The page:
(And drooling on an e-book when you fall asleep reading can be a messy, expensive, and potentially life-threatening proposition!)
[W]hen the Kindle edition of my book came out, the publisher set the price at $27.95. They also raised the price of the hardback by $5.05. It’s the difference between the electronic and physical copy of the book that matters, I figured, not the cost of the book itself.
What sent me over the edge is when I saw that Amazon.com is charging more for the Kindle version of David McCullough’s new book than they are for the hardback (at least as of the moment that I’m writing this). This tells me that the pricing for Kindle editions has become totally untethered from economic reality, and that can’t be good for consumers. Certainly, it costs more to produce the physical book than it does to deliver the e-version. All the savings from an electronic edition of McCullough’s book are therefore flowing to Amazon rather than readers. Readers should demand better.
Instead, Amazon.com believes that their Kindle customers are willing to pay more for this fleeting edition than they are the thing which is permanent. Indeed, since Amazon can delete books from your Kindle for a whole host of reasons, they’re fleeting even if you never get to the capacity of the machine. You’re just renting the right to read them. If you use your Kindle for almost everything you read, it will fill up eventually. What are you going to do with your extra books? Buy a new Kindle?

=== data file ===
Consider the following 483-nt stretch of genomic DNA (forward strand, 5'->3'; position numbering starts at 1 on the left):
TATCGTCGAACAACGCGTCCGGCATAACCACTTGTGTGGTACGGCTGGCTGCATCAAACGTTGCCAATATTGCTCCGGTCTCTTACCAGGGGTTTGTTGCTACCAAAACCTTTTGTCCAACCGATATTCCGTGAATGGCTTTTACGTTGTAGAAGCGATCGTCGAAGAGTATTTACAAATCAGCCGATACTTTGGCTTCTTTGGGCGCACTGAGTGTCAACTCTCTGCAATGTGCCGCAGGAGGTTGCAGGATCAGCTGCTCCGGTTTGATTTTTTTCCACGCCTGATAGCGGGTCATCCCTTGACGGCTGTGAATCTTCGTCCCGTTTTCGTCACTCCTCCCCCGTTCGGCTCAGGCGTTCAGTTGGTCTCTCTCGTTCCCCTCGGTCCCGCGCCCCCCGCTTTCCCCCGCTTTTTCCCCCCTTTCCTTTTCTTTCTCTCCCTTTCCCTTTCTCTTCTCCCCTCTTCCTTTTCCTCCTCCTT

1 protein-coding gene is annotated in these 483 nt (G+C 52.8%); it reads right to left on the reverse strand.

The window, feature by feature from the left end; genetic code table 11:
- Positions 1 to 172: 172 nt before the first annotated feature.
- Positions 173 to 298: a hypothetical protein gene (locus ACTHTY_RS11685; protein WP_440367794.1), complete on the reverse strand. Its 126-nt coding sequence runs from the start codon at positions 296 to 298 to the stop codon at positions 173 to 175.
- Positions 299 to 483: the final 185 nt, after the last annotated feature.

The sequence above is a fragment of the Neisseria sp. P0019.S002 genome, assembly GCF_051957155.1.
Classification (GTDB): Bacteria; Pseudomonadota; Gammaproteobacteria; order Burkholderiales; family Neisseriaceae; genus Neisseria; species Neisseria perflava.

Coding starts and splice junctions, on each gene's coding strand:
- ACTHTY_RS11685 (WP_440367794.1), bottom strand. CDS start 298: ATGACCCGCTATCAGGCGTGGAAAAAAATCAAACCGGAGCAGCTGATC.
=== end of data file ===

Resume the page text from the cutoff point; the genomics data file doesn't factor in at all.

Books are an excellent technology that have served mankind for hundreds of years. Kindles, among other problems, seem to freeze up on a lot of people. They’re also going to be obsolete pretty soon so I don’t understand is why anyone would pay more for an electronic version of something that works better in the real world.
The only good argument for e-books that I’ve seen recently was from my commenter Susan, who noted their usefulness to people with failing eyesight. That’s not a trivial usefulness, to be sure–but for most scholars, codex is still the superior technology. Plus: they aren’t fatally damaged if you take them to the beach or try to read them in the bathtub, and they’re still supremely easy to annotate with a pen or pencil and awesome Post-It technology (thanks again, Romy and Michelle!) Books are also much more durable when you have to slap one on someone’s head. And, while I’ve often had the experience of having to cut the pages of a 100-150 year old previously unused book from the library–how cool is that?–I’ve never had the experience of finding a 40, 80, 120, or 400 year-old book unreadable. Never.
And for you skeptics of technoskepticism: I have only one word for you. Microfilm. Thank goodness most libraries didn’t engage in wholesale collections “deaccessioning” for the marvelous godsends of microfilm and microfiche. (Microfiche! The technology that makes it possible for an even smaller fire to burn down an entire library!)
You know what we say here, kids: Awesome!